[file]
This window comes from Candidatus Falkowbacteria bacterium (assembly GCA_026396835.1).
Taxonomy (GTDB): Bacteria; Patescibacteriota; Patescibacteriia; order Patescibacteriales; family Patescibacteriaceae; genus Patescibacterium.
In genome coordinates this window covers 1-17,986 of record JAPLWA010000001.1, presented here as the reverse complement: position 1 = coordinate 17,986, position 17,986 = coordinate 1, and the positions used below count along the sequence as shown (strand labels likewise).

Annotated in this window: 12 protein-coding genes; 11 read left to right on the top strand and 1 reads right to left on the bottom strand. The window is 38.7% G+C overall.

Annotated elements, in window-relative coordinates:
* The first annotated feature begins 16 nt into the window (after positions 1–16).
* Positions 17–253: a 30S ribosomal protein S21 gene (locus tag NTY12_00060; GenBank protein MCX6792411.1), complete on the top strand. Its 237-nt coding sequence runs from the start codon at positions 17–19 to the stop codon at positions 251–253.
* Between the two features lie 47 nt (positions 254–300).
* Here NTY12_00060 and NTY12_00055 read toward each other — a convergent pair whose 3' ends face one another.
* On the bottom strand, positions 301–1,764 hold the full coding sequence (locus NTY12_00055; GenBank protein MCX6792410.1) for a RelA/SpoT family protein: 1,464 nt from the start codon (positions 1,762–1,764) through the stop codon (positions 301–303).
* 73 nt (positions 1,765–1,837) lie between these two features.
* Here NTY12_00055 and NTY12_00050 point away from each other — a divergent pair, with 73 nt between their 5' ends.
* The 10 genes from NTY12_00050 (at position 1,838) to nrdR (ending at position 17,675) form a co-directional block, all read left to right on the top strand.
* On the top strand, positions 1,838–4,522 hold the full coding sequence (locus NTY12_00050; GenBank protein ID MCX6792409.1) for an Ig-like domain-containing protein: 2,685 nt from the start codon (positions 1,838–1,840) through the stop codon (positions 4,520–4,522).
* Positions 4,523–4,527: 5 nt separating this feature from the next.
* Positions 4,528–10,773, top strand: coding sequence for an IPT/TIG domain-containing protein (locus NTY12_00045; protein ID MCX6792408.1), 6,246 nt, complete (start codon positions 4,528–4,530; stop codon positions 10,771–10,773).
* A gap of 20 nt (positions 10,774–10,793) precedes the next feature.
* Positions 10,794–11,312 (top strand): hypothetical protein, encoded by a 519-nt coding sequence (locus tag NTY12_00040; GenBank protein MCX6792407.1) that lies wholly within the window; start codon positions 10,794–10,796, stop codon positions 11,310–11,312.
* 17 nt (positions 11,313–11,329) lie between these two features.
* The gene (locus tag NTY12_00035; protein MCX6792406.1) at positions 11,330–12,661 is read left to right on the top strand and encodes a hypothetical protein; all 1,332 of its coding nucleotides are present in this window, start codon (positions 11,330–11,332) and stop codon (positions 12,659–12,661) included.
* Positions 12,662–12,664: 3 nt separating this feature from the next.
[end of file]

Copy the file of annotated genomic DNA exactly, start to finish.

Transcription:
This window comes from Candidatus Falkowbacteria bacterium (assembly GCA_026396835.1).
Taxonomy (GTDB): Bacteria; Patescibacteriota; Patescibacteriia; order Patescibacteriales; family Patescibacteriaceae; genus Patescibacterium.
In genome coordinates this window covers 1-17,986 of record JAPLWA010000001.1, presented here as the reverse complement: position 1 = coordinate 17,986, position 17,986 = coordinate 1, and the positions used below count along the sequence as shown (strand labels likewise).

Annotated in this window: 12 protein-coding genes; 11 read left to right on the top strand and 1 reads right to left on the bottom strand. The window is 38.7% G+C overall.

Annotated elements, in window-relative coordinates:
* The first annotated feature begins 16 nt into the window (after positions 1–16).
* Positions 17–253: a 30S ribosomal protein S21 gene (locus tag NTY12_00060; GenBank protein MCX6792411.1), complete on the top strand. Its 237-nt coding sequence runs from the start codon at positions 17–19 to the stop codon at positions 251–253.
* Between the two features lie 47 nt (positions 254–300).
* Here NTY12_00060 and NTY12_00055 read toward each other — a convergent pair whose 3' ends face one another.
* On the bottom strand, positions 301–1,764 hold the full coding sequence (locus NTY12_00055; GenBank protein MCX6792410.1) for a RelA/SpoT family protein: 1,464 nt from the start codon (positions 1,762–1,764) through the stop codon (positions 301–303).
* 73 nt (positions 1,765–1,837) lie between these two features.
* Here NTY12_00055 and NTY12_00050 point away from each other — a divergent pair, with 73 nt between their 5' ends.
* The 10 genes from NTY12_00050 (at position 1,838) to nrdR (ending at position 17,675) form a co-directional block, all read left to right on the top strand.
* On the top strand, positions 1,838–4,522 hold the full coding sequence (locus NTY12_00050; GenBank protein ID MCX6792409.1) for an Ig-like domain-containing protein: 2,685 nt from the start codon (positions 1,838–1,840) through the stop codon (positions 4,520–4,522).
* Positions 4,523–4,527: 5 nt separating this feature from the next.
* Positions 4,528–10,773, top strand: coding sequence for an IPT/TIG domain-containing protein (locus NTY12_00045; protein ID MCX6792408.1), 6,246 nt, complete (start codon positions 4,528–4,530; stop codon positions 10,771–10,773).
* A gap of 20 nt (positions 10,774–10,793) precedes the next feature.
* Positions 10,794–11,312 (top strand): hypothetical protein, encoded by a 519-nt coding sequence (locus tag NTY12_00040; GenBank protein MCX6792407.1) that lies wholly within the window; start codon positions 10,794–10,796, stop codon positions 11,310–11,312.
* 17 nt (positions 11,313–11,329) lie between these two features.
* The gene (locus tag NTY12_00035; protein MCX6792406.1) at positions 11,330–12,661 is read left to right on the top strand and encodes a hypothetical protein; all 1,332 of its coding nucleotides are present in this window, start codon (positions 11,330–11,332) and stop codon (positions 12,659–12,661) included.
* Positions 12,662–12,664: 3 nt separating this feature from the next.